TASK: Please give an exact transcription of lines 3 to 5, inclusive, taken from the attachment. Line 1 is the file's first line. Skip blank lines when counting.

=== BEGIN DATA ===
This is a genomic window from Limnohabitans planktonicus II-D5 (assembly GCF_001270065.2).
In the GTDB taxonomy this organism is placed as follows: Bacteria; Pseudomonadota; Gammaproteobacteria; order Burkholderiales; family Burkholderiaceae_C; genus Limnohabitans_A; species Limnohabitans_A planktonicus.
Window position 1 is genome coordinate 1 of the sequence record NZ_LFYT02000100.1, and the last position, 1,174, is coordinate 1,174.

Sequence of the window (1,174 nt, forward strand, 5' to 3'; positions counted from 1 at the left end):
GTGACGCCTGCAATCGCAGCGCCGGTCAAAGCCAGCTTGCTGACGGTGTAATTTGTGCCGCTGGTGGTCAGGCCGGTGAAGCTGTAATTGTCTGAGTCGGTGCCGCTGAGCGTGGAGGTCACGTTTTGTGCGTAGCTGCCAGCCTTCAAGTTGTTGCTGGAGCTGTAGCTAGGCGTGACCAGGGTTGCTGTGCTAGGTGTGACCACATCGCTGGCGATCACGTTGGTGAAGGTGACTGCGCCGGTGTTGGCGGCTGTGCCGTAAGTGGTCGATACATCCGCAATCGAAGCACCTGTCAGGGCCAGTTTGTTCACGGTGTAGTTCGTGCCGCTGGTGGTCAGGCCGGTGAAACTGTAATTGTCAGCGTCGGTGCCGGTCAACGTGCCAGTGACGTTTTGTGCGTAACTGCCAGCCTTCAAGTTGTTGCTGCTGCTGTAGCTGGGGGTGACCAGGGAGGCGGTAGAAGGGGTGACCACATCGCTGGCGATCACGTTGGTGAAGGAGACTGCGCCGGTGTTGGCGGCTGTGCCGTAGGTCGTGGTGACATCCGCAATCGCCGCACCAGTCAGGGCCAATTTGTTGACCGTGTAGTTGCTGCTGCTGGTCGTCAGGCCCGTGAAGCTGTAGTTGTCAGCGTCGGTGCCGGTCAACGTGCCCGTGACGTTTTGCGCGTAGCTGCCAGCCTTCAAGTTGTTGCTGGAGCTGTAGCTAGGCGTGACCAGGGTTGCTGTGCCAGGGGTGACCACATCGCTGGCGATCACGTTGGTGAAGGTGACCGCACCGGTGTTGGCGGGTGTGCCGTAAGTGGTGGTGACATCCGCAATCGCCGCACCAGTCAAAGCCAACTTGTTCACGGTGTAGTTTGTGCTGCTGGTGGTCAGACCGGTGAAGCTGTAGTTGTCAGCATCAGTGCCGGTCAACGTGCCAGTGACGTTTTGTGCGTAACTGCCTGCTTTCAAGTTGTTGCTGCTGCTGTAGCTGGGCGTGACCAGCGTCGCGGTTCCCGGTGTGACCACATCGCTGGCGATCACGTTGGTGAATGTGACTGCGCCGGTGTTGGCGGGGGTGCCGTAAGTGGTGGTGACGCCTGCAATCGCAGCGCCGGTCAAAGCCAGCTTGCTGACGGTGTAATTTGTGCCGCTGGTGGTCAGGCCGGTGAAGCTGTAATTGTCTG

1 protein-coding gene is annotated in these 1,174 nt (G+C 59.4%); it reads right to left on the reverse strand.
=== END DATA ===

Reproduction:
Window position 1 is genome coordinate 1 of the sequence record NZ_LFYT02000100.1, and the last position, 1,174, is coordinate 1,174.

Sequence of the window (1,174 nt, forward strand, 5' to 3'; positions counted from 1 at the left end):
GTGACGCCTGCAATCGCAGCGCCGGTCAAAGCCAGCTTGCTGACGGTGTAATTTGTGCCGCTGGTGGTCAGGCCGGTGAAGCTGTAATTGTCTGAGTCGGTGCCGCTGAGCGTGGAGGTCACGTTTTGTGCGTAGCTGCCAGCCTTCAAGTTGTTGCTGGAGCTGTAGCTAGGCGTGACCAGGGTTGCTGTGCTAGGTGTGACCACATCGCTGGCGATCACGTTGGTGAAGGTGACTGCGCCGGTGTTGGCGGCTGTGCCGTAAGTGGTCGATACATCCGCAATCGAAGCACCTGTCAGGGCCAGTTTGTTCACGGTGTAGTTCGTGCCGCTGGTGGTCAGGCCGGTGAAACTGTAATTGTCAGCGTCGGTGCCGGTCAACGTGCCAGTGACGTTTTGTGCGTAACTGCCAGCCTTCAAGTTGTTGCTGCTGCTGTAGCTGGGGGTGACCAGGGAGGCGGTAGAAGGGGTGACCACATCGCTGGCGATCACGTTGGTGAAGGAGACTGCGCCGGTGTTGGCGGCTGTGCCGTAGGTCGTGGTGACATCCGCAATCGCCGCACCAGTCAGGGCCAATTTGTTGACCGTGTAGTTGCTGCTGCTGGTCGTCAGGCCCGTGAAGCTGTAGTTGTCAGCGTCGGTGCCGGTCAACGTGCCCGTGACGTTTTGCGCGTAGCTGCCAGCCTTCAAGTTGTTGCTGGAGCTGTAGCTAGGCGTGACCAGGGTTGCTGTGCCAGGGGTGACCACATCGCTGGCGATCACGTTGGTGAAGGTGACCGCACCGGTGTTGGCGGGTGTGCCGTAAGTGGTGGTGACATCCGCAATCGCCGCACCAGTCAAAGCCAACTTGTTCACGGTGTAGTTTGTGCTGCTGGTGGTCAGACCGGTGAAGCTGTAGTTGTCAGCATCAGTGCCGGTCAACGTGCCAGTGACGTTTTGTGCGTAACTGCCTGCTTTCAAGTTGTTGCTGCTGCTGTAGCTGGGCGTGACCAGCGTCGCGGTTCCCGGTGTGACCACATCGCTGGCGATCACGTTGGTGAATGTGACTGCGCCGGTGTTGGCGGGGGTGCCGTAAGTGGTGGTGACGCCTGCAATCGCAGCGCCGGTCAAAGCCAGCTTGCTGACGGTGTAATTTGTGCCGCTGGTGGTCAGGCCGGTGAAGCTGTAATTGTCTG